How to Make a Small Room Look and Feel Larger

Despite the rising popularity of micro-homes, the vast majority of student tenants are still looking to get the most space for their money when it comes to their university accommodation. The amount of space you have to offer may be limited, but you can make the most of what you do have by making smaller rooms appear and feel more spacious, thereby making them more appealing to prospective tenants.

A Light Colour Scheme Is Key to Opening Up the Space

Choose light colours for the walls, because darker tones will make small rooms feel cramped – but don’t go for plain white, because this can look cold and clinical. Instead, choose off-white colours or muted pastel shades. Remember that muted doesn’t have to mean boring or beige.

On-trend colours, like pastel green or dusky blue, will not only make the space seem larger but will also make the property more appealing to students who are looking for a modern finish. If you’re uncertain about what colours will work best for each room, take a look at our guide on the psychology of design, to learn about what colours work best for which type of space.

To really make the most of every space, it’s important to consider the skirting boards and door-frames as well. Painting them in a lighter shade that complements the colour of the walls will help them blend in seamlessly, whereas leaving them white can often make them stand out, further emphasizing the size of the room. You should also paint the ceiling in a way that complements the walls – once again, in a lighter shade – to draw the eye upwards.

Different tints and shades of the same base colour across the walls, ceiling, skirting, and door-frames will help them fade into the background, drawing attention away from the small size of a room.

Make the Most of the Furniture

If you don’t have a lot of space at your disposal, prepare to be ruthless when it comes to the furniture. You need to be certain that every item is working hard for its right to be there, and that it serves a specific function. Minimise the number of items you need to furnish each room by investing in multifunctional pieces that will save you both space and money. Or, invest in furniture that also doubles as storage – such as seating storage – so that your tenants can have space to store anything they don’t want to display, without compromising on space.

Use sofas with raised legs to create an air of openness and movement, and don’t feel like you have to banish furniture to the edges of the room. Instead, position pieces at an angle and move them a couple of inches away from the wall; pushing everything to the outer edges can emphasise the lack of space.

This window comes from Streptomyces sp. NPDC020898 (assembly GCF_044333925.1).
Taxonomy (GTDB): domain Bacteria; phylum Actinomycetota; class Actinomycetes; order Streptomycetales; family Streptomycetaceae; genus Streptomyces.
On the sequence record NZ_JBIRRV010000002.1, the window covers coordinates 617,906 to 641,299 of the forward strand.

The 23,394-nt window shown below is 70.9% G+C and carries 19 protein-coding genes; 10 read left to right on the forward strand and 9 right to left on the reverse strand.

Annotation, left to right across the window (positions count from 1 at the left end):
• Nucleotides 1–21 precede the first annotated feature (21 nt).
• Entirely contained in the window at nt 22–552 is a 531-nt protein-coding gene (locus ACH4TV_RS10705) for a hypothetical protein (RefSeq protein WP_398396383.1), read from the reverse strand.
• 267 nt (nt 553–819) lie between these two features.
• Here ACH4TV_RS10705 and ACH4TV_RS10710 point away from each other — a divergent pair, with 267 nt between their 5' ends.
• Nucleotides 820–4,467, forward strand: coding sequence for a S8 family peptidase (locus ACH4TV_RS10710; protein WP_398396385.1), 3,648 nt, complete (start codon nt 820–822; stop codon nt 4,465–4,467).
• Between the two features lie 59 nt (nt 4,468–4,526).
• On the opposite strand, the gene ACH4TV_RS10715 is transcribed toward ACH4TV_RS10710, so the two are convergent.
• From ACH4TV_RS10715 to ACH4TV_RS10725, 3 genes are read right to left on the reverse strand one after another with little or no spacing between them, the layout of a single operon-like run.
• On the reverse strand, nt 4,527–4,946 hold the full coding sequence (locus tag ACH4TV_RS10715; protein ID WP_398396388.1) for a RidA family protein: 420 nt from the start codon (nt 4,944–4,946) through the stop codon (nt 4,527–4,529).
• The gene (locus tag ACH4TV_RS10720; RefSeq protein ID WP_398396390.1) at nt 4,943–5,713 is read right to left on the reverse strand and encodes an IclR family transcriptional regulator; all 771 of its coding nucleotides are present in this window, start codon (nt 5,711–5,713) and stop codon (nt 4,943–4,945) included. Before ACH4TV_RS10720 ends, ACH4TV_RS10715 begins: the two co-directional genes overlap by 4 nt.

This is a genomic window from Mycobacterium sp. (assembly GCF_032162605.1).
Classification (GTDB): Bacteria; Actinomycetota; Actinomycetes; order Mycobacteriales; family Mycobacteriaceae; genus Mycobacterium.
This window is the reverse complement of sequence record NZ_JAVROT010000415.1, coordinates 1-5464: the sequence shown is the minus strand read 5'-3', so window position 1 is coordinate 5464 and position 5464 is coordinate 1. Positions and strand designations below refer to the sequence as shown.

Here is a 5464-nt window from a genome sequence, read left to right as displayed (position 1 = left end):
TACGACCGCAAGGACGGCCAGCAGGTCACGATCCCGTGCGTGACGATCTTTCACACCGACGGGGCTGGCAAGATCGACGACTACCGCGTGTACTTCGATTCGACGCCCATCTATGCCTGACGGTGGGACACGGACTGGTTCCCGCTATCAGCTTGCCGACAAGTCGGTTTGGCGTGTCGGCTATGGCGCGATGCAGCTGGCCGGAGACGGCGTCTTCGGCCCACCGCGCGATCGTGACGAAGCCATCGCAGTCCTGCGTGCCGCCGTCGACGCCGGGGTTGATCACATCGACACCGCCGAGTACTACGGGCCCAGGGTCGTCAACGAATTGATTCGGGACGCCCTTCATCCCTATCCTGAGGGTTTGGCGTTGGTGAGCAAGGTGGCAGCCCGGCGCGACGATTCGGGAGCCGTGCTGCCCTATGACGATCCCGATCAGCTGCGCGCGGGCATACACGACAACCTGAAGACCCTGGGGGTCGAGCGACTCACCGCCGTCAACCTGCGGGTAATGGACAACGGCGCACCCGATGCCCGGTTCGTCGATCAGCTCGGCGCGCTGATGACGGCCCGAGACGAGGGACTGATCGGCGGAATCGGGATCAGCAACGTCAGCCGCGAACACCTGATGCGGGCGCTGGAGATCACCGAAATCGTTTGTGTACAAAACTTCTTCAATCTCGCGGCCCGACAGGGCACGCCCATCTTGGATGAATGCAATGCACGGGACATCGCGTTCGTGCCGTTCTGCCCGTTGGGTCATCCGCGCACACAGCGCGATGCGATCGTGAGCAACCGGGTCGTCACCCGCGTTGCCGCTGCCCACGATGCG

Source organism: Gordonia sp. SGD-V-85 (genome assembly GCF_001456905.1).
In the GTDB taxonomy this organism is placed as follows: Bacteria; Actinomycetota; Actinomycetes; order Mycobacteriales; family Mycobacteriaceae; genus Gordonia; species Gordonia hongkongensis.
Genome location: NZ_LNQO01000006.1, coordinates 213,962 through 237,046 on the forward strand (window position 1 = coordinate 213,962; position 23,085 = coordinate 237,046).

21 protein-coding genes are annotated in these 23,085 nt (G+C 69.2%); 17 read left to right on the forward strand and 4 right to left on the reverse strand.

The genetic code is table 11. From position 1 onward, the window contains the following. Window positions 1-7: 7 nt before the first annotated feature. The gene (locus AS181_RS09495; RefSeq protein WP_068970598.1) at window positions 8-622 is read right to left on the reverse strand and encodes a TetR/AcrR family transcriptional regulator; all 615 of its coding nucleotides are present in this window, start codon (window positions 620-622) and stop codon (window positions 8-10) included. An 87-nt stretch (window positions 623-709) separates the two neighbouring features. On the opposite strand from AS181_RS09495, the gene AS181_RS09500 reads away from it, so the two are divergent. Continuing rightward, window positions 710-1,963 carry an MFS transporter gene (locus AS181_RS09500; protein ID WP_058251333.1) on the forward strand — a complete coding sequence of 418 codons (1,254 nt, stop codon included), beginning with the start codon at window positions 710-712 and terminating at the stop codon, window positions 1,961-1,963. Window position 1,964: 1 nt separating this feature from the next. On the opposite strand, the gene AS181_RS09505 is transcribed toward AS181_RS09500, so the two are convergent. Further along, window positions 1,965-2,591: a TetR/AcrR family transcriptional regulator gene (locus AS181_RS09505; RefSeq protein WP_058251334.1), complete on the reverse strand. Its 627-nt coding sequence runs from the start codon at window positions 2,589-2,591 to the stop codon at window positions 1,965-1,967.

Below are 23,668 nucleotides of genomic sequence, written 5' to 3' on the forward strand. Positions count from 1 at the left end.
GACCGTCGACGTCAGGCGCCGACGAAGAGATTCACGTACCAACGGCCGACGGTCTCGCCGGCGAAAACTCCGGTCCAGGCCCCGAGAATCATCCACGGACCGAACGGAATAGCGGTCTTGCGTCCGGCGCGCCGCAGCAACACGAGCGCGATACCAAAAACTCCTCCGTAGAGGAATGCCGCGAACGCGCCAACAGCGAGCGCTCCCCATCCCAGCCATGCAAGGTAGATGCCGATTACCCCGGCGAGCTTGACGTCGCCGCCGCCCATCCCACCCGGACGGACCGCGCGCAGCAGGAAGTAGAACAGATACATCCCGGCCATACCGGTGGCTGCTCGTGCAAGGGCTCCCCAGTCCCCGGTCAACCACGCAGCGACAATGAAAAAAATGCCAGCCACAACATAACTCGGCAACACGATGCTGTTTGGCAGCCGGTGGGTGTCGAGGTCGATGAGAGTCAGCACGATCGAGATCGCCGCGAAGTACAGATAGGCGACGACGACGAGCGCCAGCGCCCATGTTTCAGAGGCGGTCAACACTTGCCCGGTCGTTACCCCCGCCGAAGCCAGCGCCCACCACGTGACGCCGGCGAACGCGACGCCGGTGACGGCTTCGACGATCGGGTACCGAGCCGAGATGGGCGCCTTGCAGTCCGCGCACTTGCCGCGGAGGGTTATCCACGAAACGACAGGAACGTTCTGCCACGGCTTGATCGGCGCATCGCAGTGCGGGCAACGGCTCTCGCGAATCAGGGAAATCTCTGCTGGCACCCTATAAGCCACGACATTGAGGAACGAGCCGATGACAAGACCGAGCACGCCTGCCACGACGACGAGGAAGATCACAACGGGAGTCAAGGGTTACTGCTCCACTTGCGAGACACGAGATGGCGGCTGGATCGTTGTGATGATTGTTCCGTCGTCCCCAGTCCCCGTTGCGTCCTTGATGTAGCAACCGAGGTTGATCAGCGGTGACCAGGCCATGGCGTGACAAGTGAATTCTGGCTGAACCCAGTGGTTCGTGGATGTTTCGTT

Focus on keeping furniture elegant but understated. By investing in stylish pieces, you can do away with accessories like couch cushions, which can look clunky and crowd up the small space, and may not last long enough to prove their worth. Adding a console table is also a great way of making the room appear larger, as they give off the appearance of taking up more space than they actually do, and double as storage space.

Choose Large Statement Pieces Over Small Accessories

Accessories can really make or break a room when it comes to its appearance. Ditch the knick-knacks and focus on large statement pieces for accessorising rooms. Placing large items in small spaces may sound counterproductive, but adding a few larger pieces can actually create the illusion of space by acting as focus points.

Mirrors are always a wise choice for accessories, because they help bounce light around the room, making the most of the natural light coming in. They also make rooms appear bigger, because they reflect space, making it seem like there is more of it. Considering alternatives to overhead lighting can also benefit a small room, because multiple lighting elements can brighten up all the little nooks and crannies, drawing the eye to multiple points.

If it’s possible, ditch drapes and curtains – leaving windows uncovered will add more depth to the room – but if that’s not possible, go for light curtains and choose drapes in muted shades. Another tip is to hang curtain-rods away from the window and nearer to the ceiling, which draws attention upwards.

Colour-coordinating the furniture with the accessories will also streamline the space and give it a consistent theme; too many different colours will draw the eye to them and make the space feel cluttered.

No matter how big or small the rooms in your properties are, it’s always worth investing some time and money into showing them off in the best lights possible and to utilising the space to its full potential.

For some more advice on property design, take a look at our guide to designing a room that’s perfect for sleep, and our article about what types of furniture students want in 2017.

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